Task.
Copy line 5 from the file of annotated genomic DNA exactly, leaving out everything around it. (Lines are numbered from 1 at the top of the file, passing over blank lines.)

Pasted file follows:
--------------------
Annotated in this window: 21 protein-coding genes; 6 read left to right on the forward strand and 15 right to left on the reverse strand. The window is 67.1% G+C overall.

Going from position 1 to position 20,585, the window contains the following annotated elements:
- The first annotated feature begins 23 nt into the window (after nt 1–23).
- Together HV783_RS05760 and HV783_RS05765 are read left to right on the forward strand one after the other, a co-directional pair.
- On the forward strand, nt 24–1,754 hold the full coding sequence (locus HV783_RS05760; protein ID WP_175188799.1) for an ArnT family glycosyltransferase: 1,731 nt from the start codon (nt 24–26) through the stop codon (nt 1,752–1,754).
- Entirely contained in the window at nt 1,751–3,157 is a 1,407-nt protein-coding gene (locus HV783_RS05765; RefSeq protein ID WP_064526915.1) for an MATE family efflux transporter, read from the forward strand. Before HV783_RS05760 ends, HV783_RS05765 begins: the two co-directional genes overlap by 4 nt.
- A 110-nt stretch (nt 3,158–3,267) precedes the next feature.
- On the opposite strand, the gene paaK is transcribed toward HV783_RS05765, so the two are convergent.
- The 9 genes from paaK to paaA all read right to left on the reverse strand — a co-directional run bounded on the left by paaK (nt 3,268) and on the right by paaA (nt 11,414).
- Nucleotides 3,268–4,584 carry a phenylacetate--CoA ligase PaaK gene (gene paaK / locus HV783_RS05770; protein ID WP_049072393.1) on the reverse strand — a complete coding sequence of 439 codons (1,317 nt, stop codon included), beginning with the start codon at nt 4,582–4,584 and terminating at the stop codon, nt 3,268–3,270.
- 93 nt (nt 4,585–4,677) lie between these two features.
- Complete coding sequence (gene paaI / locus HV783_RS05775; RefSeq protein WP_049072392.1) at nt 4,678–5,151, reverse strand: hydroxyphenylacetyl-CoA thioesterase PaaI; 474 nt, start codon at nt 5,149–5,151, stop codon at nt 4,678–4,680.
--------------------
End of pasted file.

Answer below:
- On the forward strand, nt 24–1,754 hold the full coding sequence (locus HV783_RS05760; protein ID WP_175188799.1) for an ArnT family glycosyltransferase: 1,731 nt from the start codon (nt 24–26) through the stop codon (nt 1,752–1,754).